Implants: Quality Dentistry With A Gentle Touch
What is an implant?
While the placement of dental implants was attempted for many decades in the twentieth century, it was not until the 1950’s that discoveries were made that laid the foundation for modern dental implant reconstructive surgery.
Professor Per-Ingvar Brånemark was perhaps the most important figure in the advancement of implant dentistry. His significant breakthrough, in the 1950’s, was the discovery that bone can integrate with titanium components. That is, living bone could become so fused with the titanium oxide layer of an implant that the two could not be separated without fracture. This process, whereby nature allows the attachment of bone cells to the titanium surface became known as “osseointegration.”
As a result of studying the osseointegration process, scientists developed dental implants, which are simply small titanium cylinders placed into the jawbone to support replacement teeth. These titanium dental implants fuse with your bone and provide a permanent anchorage for a prosthetic reconstruction which looks and feels like a natural tooth. Worldwide more than 800,000 patients have been treated since 1965 with dental implant reconstructions.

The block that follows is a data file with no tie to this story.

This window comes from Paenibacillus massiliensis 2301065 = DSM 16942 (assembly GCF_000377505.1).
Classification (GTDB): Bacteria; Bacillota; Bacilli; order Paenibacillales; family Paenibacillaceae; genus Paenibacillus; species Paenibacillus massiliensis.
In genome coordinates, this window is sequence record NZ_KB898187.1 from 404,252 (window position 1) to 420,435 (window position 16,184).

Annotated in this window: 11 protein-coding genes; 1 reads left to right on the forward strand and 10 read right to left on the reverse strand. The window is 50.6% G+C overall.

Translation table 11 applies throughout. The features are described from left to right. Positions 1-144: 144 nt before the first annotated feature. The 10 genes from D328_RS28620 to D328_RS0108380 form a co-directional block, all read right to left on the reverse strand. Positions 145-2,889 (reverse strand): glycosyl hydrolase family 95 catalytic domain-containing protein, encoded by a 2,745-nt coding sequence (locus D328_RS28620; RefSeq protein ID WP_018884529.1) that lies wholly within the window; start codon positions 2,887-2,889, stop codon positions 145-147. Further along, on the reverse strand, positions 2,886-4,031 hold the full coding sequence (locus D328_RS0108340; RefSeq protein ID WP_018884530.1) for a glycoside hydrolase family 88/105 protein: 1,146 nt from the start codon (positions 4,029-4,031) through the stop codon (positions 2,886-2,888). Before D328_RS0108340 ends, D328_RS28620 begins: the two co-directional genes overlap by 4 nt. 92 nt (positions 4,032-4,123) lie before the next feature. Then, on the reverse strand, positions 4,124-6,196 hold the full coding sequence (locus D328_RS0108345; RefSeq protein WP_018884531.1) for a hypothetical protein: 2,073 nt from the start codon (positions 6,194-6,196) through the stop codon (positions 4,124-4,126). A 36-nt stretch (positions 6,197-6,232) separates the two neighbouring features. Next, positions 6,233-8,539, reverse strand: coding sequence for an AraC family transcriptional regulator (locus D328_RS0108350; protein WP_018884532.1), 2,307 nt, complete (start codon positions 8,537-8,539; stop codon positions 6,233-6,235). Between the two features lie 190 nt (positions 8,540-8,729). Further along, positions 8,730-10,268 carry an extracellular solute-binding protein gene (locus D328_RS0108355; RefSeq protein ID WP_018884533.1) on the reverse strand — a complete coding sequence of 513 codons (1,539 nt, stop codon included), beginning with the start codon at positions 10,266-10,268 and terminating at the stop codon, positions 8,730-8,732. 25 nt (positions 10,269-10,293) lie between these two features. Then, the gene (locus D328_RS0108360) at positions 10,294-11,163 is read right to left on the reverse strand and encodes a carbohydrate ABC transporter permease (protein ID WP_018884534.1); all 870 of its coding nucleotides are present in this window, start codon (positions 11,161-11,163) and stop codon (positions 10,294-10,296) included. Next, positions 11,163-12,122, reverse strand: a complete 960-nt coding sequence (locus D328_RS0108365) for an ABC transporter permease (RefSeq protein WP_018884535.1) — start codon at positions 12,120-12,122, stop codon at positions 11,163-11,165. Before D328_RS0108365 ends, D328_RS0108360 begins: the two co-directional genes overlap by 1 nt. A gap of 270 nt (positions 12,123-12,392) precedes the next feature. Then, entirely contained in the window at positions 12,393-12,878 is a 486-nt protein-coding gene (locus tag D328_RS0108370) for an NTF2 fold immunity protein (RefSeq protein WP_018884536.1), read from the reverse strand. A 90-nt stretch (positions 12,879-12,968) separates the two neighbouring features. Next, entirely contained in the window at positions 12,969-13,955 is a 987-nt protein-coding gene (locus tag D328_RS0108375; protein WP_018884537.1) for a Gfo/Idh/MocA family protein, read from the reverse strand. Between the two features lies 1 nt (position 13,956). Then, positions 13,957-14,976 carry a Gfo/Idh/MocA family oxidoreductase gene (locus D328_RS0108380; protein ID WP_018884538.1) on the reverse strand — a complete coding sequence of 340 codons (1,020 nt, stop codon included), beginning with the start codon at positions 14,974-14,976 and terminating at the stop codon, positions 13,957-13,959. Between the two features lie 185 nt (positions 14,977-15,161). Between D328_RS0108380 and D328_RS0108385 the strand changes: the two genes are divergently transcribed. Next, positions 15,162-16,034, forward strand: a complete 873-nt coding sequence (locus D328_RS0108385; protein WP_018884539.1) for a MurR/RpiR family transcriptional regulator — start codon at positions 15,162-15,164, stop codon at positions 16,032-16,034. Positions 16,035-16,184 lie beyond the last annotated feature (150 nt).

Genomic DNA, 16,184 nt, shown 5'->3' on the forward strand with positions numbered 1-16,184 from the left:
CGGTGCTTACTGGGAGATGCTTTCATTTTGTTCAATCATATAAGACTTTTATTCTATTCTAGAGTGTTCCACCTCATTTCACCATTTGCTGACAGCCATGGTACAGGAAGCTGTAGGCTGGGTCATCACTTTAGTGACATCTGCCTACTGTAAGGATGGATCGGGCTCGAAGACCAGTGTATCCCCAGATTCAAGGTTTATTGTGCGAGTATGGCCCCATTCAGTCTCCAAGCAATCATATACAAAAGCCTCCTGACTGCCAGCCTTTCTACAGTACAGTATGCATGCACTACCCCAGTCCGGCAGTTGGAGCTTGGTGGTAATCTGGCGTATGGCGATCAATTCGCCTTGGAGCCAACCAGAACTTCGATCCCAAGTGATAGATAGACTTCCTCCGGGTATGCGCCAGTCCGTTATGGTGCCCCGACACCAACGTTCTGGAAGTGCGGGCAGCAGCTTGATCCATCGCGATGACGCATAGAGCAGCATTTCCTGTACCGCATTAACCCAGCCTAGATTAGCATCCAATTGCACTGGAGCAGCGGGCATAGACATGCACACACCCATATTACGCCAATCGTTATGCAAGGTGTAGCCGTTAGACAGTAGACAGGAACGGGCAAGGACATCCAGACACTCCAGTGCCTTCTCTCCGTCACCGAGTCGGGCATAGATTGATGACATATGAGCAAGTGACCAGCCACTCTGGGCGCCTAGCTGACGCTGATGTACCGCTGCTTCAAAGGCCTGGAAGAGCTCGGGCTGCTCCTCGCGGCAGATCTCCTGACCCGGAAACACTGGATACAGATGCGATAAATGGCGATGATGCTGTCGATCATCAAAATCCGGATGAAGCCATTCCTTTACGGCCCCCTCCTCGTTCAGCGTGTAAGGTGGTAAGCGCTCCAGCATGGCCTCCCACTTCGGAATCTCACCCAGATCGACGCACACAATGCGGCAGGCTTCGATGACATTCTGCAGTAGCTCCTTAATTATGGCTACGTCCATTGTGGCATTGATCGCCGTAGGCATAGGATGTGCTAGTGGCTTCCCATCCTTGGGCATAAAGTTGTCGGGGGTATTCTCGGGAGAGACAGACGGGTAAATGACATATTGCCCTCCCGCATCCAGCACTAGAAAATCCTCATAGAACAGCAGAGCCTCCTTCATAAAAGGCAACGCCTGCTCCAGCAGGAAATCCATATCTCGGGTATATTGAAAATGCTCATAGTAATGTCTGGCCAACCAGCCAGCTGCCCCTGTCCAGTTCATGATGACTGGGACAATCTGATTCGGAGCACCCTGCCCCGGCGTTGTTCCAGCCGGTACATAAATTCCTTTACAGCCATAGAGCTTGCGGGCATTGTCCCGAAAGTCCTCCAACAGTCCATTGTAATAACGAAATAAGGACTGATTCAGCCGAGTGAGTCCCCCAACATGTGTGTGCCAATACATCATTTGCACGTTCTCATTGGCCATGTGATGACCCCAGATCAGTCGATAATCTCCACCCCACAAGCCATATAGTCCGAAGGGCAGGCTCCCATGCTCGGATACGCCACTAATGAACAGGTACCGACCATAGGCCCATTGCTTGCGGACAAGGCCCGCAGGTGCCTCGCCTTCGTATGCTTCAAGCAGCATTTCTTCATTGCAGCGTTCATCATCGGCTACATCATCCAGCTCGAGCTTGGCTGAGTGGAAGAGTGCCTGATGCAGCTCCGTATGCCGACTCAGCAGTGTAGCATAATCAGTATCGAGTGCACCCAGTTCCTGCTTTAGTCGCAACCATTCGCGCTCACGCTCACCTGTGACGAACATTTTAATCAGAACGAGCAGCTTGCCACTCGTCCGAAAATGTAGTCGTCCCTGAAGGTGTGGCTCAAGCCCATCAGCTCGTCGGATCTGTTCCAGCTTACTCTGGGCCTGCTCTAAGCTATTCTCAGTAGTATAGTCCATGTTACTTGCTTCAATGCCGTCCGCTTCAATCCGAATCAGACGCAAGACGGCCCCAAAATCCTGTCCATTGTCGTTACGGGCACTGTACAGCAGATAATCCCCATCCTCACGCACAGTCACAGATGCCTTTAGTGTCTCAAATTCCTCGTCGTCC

Dental Implant – What are the Benefits?
Dental Implants Eliminate Pain and Discomfort
Aside from dental implants, one of the other methods of replacing missing teeth is through the placement of removable full or partial dentures. However, since dentures sit on top of the jawbone and gums, continuous shrinkage of the jaw bone alters the fit of the denture, resulting in slipping or rocking of the dentures. Exposed nerves and irritation of the gum tissue may add to the discomfort. Dental implants eliminate the pain and discomfort of removable full or partial dentures. Dental Implant supported replacement teeth are like natural teeth because they are anchored securely to your jawbone. Gum irritation and the pain of exposed nerves associated with conventional full or partial dentures are eliminated.
Dental Implants Prevent Bone Loss